I moved to Wichita and began work as a flight test engineer on the A-37 at Cessna. I Joined the Kansas ANG at McConnell and I was base operations officer and flew the C-54. I’d been scrounging pilot time in the T & AT-37. In late Jan 1968 I had about 100 hrs and the ANG manual said I could check out in the F-100 with jet time. I started transition training by getting the dash-one and visiting the various sections of the unit, a self-study ground school. The National Guard unit was recalled that next week and TAC would need to grant a waiver for me to continue transition training. Waiver approved and I became fully combat-qualified in the Hun’ about Jun. Not bad for an ole ‘shaky’ driver, huh?
Since it may be appropriate for me to stake claims, I’ll list several:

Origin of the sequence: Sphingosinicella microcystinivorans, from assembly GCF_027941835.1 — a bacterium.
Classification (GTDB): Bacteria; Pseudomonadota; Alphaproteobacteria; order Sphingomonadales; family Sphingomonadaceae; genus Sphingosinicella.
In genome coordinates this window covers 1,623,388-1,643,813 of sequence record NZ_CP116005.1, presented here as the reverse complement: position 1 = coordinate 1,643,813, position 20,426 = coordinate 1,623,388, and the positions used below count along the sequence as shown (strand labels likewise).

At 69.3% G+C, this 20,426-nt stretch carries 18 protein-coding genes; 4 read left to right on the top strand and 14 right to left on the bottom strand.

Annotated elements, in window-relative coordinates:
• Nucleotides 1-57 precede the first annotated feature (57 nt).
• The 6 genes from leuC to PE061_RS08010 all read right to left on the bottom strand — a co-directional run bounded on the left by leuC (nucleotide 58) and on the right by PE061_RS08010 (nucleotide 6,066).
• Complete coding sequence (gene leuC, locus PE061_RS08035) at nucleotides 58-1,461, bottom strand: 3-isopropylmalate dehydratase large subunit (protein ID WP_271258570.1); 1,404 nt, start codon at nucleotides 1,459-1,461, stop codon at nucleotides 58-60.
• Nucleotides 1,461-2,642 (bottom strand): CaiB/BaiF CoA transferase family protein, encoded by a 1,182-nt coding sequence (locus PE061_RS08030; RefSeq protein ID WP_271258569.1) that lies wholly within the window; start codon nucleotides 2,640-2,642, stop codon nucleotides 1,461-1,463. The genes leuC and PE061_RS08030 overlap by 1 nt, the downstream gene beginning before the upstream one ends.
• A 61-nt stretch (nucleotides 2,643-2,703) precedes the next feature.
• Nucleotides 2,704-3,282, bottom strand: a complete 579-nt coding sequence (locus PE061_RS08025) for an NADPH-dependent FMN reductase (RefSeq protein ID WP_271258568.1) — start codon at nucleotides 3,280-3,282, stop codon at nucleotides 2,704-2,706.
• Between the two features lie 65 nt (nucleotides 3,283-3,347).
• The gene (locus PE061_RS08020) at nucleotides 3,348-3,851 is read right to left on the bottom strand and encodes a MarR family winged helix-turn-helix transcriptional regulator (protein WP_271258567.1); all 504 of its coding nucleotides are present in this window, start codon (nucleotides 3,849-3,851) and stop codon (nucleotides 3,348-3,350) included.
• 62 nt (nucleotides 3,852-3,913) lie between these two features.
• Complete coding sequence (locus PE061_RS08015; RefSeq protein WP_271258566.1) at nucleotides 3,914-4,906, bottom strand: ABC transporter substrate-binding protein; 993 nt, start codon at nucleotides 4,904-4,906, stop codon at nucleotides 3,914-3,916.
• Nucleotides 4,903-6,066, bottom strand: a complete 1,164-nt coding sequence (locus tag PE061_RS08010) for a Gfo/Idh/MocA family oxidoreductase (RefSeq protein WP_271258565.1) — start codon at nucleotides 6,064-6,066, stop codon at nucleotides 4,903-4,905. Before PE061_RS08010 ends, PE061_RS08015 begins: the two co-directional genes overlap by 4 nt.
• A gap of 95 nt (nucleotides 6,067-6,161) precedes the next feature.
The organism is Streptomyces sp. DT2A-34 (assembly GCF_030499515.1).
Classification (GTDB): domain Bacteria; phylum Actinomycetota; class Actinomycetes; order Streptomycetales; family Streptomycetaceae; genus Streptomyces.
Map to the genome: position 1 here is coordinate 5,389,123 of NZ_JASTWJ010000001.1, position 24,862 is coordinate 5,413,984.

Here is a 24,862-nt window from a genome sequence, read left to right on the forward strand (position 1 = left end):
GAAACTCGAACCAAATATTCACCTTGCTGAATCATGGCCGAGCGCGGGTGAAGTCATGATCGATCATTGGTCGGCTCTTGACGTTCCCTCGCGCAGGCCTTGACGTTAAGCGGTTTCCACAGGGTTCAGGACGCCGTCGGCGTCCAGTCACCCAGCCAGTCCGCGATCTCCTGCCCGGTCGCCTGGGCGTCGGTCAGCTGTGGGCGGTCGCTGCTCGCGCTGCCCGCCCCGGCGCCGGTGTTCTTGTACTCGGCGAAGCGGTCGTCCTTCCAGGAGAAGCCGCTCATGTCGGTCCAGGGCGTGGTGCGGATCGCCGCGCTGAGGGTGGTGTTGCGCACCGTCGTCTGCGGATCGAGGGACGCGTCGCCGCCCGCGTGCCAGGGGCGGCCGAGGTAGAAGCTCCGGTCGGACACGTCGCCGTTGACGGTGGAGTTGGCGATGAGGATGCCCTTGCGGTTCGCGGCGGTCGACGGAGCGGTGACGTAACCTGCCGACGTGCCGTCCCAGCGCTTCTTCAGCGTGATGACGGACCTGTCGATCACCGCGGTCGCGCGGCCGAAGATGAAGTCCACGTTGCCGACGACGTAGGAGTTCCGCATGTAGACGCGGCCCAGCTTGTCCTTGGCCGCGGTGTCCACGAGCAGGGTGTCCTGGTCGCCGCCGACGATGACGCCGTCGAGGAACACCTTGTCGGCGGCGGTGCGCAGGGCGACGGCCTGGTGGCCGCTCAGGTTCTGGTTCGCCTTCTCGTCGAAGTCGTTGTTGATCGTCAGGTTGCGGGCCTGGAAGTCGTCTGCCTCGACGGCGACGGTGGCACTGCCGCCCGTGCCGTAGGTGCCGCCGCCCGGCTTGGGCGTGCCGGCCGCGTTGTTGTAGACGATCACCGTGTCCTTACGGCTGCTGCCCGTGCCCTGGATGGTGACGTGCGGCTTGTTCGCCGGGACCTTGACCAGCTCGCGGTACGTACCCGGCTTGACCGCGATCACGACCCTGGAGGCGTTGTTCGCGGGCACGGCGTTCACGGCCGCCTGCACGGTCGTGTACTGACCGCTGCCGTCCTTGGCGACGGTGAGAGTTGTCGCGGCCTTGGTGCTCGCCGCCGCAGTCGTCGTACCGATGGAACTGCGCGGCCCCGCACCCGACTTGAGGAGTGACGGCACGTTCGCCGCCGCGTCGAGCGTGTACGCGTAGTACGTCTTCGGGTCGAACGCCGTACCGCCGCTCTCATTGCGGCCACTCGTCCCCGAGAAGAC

At the low end of the scale, I claim to be the only decorated FAC who was passed over, not twice but three times before I made Major after recall in 1969.
I’ll claim the altitude record for O-1s at 15,100 feet MSL.
I may have been the last active duty pilot to log time in the O-1. I was asked to check-out a Civil Air Patrol guy when Kansas Civil Air Patrol got an O-1 on 31 Aug 1971.
Partly due to my being a FAC, I lay claim to:
1) The oldest aviator whose initial-jet-check-out was at age 36+.
2) The only person whose initial-jet-check-out was in the F-100.
3) I don’t recall any repeat flights, so I claim to have become combat
qualified in the F-100 in the minimum number of required flights.
4) The only guy who’d been an IP/FE in heavy transports (C-124) and
who then became combat qualified in the F-100.
In closing, our call sign at NKP was Gombey. It is the Japanese
‘drinking call’ much like ‘skoll’ in northern Europe. I took my call sign, Gombey-17, at NKP in February 1966 and retained it throughout my tour in Vietnam.